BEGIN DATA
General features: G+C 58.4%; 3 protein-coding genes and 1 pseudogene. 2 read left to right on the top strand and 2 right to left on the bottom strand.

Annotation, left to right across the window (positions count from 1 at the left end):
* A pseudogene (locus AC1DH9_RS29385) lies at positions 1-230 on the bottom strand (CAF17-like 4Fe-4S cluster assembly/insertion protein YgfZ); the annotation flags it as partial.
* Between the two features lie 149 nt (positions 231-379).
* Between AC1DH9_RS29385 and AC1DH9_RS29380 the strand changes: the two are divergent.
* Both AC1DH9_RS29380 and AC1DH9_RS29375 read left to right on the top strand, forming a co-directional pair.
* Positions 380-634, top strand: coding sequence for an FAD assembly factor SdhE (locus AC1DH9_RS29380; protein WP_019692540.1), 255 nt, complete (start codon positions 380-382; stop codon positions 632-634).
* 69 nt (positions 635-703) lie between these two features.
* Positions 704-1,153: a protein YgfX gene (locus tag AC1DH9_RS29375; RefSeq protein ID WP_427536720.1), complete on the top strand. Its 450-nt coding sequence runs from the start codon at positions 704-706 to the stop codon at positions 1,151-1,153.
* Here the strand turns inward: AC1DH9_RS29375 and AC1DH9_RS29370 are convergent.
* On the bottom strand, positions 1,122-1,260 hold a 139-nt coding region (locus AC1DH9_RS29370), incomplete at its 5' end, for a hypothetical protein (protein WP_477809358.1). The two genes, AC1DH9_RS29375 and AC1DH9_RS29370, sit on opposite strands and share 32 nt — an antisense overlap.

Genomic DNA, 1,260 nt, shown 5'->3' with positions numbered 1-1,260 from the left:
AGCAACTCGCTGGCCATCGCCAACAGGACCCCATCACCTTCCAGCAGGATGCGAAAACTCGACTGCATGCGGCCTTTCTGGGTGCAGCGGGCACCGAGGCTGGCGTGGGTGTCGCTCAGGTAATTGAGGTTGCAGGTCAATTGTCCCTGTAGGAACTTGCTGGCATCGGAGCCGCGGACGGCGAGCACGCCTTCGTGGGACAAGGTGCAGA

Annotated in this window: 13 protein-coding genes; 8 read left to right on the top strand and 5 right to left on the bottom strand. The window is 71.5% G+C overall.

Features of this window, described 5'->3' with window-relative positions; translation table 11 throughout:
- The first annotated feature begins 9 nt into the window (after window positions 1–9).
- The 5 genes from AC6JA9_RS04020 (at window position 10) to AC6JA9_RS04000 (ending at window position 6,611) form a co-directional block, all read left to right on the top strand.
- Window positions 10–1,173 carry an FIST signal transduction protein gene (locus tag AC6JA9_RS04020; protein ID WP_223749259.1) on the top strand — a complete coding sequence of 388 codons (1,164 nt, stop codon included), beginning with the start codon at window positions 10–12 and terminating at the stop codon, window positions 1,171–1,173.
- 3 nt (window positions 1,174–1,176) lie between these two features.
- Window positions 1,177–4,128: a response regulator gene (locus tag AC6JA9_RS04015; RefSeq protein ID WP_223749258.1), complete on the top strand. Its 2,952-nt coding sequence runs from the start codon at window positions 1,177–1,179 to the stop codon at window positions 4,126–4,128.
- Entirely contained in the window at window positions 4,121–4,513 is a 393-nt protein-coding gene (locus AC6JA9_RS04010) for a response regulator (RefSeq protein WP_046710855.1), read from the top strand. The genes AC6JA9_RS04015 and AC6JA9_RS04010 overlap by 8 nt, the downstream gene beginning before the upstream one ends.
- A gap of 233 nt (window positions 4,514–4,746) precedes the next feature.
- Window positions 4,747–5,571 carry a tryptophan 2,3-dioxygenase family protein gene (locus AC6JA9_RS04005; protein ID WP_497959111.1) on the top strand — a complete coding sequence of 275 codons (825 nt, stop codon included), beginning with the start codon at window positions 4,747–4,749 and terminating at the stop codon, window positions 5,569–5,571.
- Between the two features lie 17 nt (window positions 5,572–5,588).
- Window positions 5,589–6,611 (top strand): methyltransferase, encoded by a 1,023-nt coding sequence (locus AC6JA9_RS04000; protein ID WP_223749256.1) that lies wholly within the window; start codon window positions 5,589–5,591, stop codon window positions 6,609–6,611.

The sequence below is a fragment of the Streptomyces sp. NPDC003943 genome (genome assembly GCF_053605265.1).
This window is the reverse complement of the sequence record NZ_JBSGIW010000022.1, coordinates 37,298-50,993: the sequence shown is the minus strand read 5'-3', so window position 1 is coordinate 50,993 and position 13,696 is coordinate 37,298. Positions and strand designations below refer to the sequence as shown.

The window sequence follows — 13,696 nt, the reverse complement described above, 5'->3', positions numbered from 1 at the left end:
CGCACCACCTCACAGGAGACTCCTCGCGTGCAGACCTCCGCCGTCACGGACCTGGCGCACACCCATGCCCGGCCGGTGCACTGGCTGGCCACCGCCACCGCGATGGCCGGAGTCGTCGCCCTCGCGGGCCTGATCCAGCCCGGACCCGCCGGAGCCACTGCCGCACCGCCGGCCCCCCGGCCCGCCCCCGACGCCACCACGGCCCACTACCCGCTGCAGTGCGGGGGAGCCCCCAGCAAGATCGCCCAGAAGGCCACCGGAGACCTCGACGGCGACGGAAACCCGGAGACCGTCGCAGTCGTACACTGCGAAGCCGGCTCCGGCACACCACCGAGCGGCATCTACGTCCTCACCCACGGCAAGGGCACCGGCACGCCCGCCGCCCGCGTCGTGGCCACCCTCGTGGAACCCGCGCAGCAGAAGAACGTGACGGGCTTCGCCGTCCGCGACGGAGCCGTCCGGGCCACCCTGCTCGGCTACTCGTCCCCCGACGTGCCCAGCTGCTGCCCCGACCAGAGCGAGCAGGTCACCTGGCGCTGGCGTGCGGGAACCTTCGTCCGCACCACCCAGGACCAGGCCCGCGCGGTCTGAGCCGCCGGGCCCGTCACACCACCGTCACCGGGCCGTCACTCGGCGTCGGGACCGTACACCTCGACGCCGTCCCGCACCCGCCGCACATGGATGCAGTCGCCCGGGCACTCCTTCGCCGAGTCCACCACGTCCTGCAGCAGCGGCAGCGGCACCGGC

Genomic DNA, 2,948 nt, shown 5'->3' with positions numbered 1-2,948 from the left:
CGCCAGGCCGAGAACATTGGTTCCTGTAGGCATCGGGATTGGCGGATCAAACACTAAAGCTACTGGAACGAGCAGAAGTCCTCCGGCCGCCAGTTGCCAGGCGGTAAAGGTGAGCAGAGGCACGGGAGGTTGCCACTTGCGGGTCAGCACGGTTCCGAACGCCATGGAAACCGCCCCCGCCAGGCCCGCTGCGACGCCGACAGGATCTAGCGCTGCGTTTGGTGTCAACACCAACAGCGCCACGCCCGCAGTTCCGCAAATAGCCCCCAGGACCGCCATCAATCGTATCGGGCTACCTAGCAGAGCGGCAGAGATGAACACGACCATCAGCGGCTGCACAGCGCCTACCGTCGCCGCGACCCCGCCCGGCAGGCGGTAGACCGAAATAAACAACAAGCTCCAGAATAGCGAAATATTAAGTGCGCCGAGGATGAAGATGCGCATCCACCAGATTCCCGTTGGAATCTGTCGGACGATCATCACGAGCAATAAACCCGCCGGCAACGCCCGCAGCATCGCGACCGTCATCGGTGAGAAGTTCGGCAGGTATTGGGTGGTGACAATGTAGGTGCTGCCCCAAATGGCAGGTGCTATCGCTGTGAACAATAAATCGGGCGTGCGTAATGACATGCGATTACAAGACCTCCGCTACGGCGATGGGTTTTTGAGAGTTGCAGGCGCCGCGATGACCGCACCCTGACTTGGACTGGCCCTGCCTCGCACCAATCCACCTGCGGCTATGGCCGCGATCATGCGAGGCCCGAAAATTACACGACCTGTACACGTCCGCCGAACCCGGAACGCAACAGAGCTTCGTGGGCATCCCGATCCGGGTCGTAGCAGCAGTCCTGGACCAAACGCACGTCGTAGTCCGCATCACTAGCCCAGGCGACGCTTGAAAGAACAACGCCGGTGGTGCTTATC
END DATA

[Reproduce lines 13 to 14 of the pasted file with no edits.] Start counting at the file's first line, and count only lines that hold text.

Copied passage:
AGCAACTCGCTGGCCATCGCCAACAGGACCCCATCACCTTCCAGCAGGATGCGAAAACTCGACTGCATGCGGCCTTTCTGGGTGCAGCGGGCACCGAGGCTGGCGTGGGTGTCGCTCAGGTAATTGAGGTTGCAGGTCAATTGTCCCTGTAGGAACTTGCTGGCATCGGAGCCGCGGACGGCGAGCACGCCTTCGTGGGACAAGGTGCAGA

Annotated in this window: 13 protein-coding genes; 8 read left to right on the top strand and 5 right to left on the bottom strand. The window is 71.5% G+C overall.